One morning after looking at old colonial buildings and Little India, we took a becak home. It was the oldest and most ramshackle one of Medan. The engine stalled all the time, the front wheel wasn’t in line, petrol came via a tube from a jerry can hanging on the steering wheel. When the driver lit a cigarette he held it in his hand right next to the jerry can. We drove slower than the flow of traffic, which was a real problem as weaving in and out of lanes is crucial for negotiation traffic here. Because of the one way system we had to make quite a detour. All in all we took half an hour inhaling exhumes for what would have been a 2½km walk. Still, we survived. And most drivers were relaxed, gave each other room to move, hardly used the horn and didn’t dive into non-existing spaces.

Bukit Lawang jungle

Usually I don’t feel at home in places that are purely touristic. Bukit Lawang is such a place. It’s a village on the edge of a National Park where an orang utan rehabilitation center used to be. The feeding platform used to be a great spot to watch the mighty animals. The platform is closed now and the only way to see the semi wild orang utans that stuck around is on a long, overpriced jungle trekking – and that is what all the tourists do here.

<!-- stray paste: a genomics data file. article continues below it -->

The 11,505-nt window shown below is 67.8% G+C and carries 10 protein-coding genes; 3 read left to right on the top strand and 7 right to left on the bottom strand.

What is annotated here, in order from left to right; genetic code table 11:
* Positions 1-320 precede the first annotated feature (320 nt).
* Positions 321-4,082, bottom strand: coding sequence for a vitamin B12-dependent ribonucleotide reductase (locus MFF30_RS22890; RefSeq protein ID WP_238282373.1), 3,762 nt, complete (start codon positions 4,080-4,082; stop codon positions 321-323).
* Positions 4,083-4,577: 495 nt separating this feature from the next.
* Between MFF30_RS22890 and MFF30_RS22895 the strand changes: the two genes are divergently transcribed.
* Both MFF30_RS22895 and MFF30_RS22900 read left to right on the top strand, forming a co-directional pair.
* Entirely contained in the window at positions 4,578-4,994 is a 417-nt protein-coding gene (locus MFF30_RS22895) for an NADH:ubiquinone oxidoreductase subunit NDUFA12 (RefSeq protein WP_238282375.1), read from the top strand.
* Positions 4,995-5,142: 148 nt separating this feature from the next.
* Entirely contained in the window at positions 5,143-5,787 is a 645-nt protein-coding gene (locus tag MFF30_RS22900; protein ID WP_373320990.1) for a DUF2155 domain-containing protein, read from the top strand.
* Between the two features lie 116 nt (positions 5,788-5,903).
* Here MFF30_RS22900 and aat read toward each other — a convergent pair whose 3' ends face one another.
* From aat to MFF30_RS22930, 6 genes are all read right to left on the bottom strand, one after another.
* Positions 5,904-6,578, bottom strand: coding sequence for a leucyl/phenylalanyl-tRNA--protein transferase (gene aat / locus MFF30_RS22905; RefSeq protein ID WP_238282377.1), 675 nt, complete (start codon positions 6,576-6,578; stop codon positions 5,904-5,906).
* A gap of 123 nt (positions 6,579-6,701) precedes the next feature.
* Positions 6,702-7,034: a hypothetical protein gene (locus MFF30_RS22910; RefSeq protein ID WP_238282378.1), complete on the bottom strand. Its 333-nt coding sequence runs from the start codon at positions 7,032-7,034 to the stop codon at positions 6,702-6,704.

(Here is the story of my 2000 jungle trek)

Bukit Lawang survived thanks to the treks, the river, the fresh air and as a backpacker hangout. We stayed a couple of days in the strip along the river, in the one guesthouse / restaurant that was busy, cozy and had good food.

Then we moved upstream for a couple of days to a rather remote guesthouse, 1km over a small footpath. There we found the real jungle feel. The place was well designed and decorated with lots of wood and bamboo, the Australian-Indonesian couple that ran it made you feel relaxed.

The raging river,  the green wall of jungle on the opposite shore, the monkeys and the butterflies, one more cup of coffee on the veranda – I could get used to that.  Dinner with our hosts in the evening, total darkness at night, the sounds of monkeys and crickets in the morning. After a rain shower water vapor would slowly rise from the forest and form clouds.